Mulla Villa today
Mulla Villa is situated in the scenic Hunter Valley countryside one kilometre south of the historic Wollombi village. Mulla Villa is unique among other guesthouses, set on nearly 100 acres of tranquil bush land with numerous bush walks through our natural rain-forest and working farmland. Explore our caves and see abundant flora and fauna. With plenty of onsite parking for buses and cars this picturesque location is perfect for weddings, functions, car clubs and bus groups.
The original home has been converted into a B&B with four spacious bedrooms, all with private facilities, two with spa bath ensuites. Indulge in a luxurious spa bath filled with pure, fresh rainwater. Plus we have a two-bedroom self-contained cottage that was previously the 1900’s dairy and has been recently renovated. We invite you to discover Mulla Villa with an intimate candlelight dinner in front of an impressive open log fire in the original servants quarters, now Mulla Villa Restaurant – air-conditioned for comfort on the warmer nights. The open log fire dates back to the 1830’s, and was the original kitchen / food storeroom. Purchased by the Spencer Family in November 2014 we are committed to providing country style hospitality.
Mulla Villa in the past – Hunter Valley history
Built in sandstone by convicts in 1840, Mulla Villa was the original local Magistrate’s home. Where did the name come from? We are not sure for certain but it has two possible origins. Mulla might be an aboriginal word. Or the name might be of Irish origin. Eliza Dunlop the wife of the first owner of Mulla Villa was from Ireland and there is a village called Mullagh. If you see a piece of sandstone, look at the pick marks in the stone crafted by the convicts.
David Dunlop, the Magistrate of Wollombi who organised the construction of Mulla Villa, was its first owner. He was a lawyer, born in County Antrim, Ireland in 1794. He married Eliza Hamilton Law in 1823 in Scotland, and they had five children. In February 1838 they arrived in Port Jackson and on the 10th June that year, he was appointed as the Police Magistrate at Penrith. On the 10th November 1839 he was transferred to Wollombi as its first Magistrate on a salary of £250 per annum. He held this position until the 1st January 1847, when he was succeeded by Major Benjamin Sullivan. He resided at Mulla Villa until his death on the 24th March 1863.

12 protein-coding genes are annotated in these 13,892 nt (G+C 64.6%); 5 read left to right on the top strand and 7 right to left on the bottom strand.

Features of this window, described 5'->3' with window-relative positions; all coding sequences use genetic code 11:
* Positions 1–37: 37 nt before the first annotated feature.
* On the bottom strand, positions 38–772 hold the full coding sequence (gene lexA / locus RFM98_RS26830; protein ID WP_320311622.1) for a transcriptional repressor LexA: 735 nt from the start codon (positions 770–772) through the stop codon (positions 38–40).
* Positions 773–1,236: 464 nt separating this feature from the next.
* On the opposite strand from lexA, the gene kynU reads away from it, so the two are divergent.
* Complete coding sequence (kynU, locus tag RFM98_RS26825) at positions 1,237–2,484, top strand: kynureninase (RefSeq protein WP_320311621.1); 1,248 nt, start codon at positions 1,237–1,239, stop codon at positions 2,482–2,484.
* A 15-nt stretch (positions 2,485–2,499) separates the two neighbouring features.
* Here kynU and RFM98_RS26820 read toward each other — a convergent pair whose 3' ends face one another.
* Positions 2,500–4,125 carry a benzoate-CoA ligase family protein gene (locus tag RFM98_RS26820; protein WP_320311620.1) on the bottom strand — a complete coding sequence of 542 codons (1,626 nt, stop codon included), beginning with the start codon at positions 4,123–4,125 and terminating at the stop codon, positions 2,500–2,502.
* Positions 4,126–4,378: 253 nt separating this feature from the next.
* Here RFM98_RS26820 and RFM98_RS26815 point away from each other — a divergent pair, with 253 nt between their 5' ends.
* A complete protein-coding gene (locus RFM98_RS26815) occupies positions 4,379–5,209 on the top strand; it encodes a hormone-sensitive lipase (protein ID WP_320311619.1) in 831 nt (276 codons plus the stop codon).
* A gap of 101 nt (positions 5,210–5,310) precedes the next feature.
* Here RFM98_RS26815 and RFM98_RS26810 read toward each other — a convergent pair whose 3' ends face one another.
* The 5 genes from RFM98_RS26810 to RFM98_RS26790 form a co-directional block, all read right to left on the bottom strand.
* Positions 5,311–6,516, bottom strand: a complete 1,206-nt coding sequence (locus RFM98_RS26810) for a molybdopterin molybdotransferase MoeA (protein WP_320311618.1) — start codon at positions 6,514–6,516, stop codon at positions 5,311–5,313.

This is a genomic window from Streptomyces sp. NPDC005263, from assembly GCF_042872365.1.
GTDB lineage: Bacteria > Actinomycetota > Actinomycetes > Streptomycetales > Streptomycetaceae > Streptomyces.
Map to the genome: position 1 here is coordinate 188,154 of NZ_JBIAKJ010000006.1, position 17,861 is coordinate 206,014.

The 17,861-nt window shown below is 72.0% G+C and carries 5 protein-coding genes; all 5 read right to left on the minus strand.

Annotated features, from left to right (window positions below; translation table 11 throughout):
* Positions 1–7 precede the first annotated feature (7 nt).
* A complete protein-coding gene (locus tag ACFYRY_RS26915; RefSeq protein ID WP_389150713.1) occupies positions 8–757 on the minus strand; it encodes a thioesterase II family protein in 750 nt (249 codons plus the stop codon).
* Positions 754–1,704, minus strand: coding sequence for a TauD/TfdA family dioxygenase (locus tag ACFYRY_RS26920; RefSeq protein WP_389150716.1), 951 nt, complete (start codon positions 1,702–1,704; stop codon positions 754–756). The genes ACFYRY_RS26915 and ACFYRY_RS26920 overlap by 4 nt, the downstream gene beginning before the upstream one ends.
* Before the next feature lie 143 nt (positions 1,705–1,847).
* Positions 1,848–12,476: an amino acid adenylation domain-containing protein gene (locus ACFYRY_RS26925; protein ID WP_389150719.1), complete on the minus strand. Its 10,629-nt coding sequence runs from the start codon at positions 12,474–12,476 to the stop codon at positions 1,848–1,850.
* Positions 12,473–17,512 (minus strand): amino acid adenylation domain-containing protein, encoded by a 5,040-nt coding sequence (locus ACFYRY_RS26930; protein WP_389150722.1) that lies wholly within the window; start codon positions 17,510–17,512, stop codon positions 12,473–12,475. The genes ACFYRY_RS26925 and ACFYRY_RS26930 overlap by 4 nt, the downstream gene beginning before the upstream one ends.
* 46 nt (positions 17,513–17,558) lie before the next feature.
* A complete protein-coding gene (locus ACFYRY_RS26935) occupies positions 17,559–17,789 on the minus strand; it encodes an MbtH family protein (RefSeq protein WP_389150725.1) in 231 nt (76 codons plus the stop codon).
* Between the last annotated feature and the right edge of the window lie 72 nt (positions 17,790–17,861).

David Dunlop was a forceful man with strong convictions, and he was far ahead of his time in the treatment of aboriginals; “he advocated the wisdom of contracting with any willing aborigine for the completion of a limited and specific task, and then letting him return, dignity unimpaired, to his own tribal business.” He was also a difficult and quarrelsome man by nature, having been removed from office in Penrith after many disagreements with the unpaid magistrates.
He was initially popular with the free settlers by improving convict behaviour through his stern disciplinary measures, and he was an efficient administrator who involved himself heavily in the affairs of the district. But being autocratic and abrupt, he soon made enemies in the district, with people who were influential enough to have him removed through representation to Governor Gipps. It is not known at this stage what he did in the last 16 years of his life, but it is assumed that he looked after some of the official administration of government agencies in Wollombi.
Eliza Hamilton Dunlop was born in 1796 in County Armagh, Ireland, the daughter of Honour Solomon Hamilton, a judge of the Supreme Court of India. She first married James Law, an astronomer but he later died. A daughter, Georgina, was born to them in 1816 at Coleraine, Ireland. She married David Dunlop in 1823, and died on the 20th June 1880 in Sydney. She is buried next to David in the Wollombi Cemetery. Eliza was a lyric writer and a student of the aboriginals, and contributed to the literary life of the Hunter circle. Some of her early verse were sentimental in nature e.g. “The Aboriginal Mother” was written in 1838 and it expressed her dismay and outrage at the Myall Creek Massacre. Her works were published in such magazines as the “Dublin Penny Journal“, the “Australian“, and the “Maitland Mercury“. Her Australian lyrics were set to music by Isaac Nathan, and from 1842 they appeared in his “Australian Lyrics” series. A volume of her collected works “The Vase, Comprising Songs For Music and Poems” remains in manuscript in the Mitchell Library. She was one of the few people at the time to appreciate the literary worth of aboriginal songs and poetry. She translated aboriginal verse into English and recorded the aboriginal dialect in Wollombi. We hoped you enjoyed our small piece of Hunter Valley history!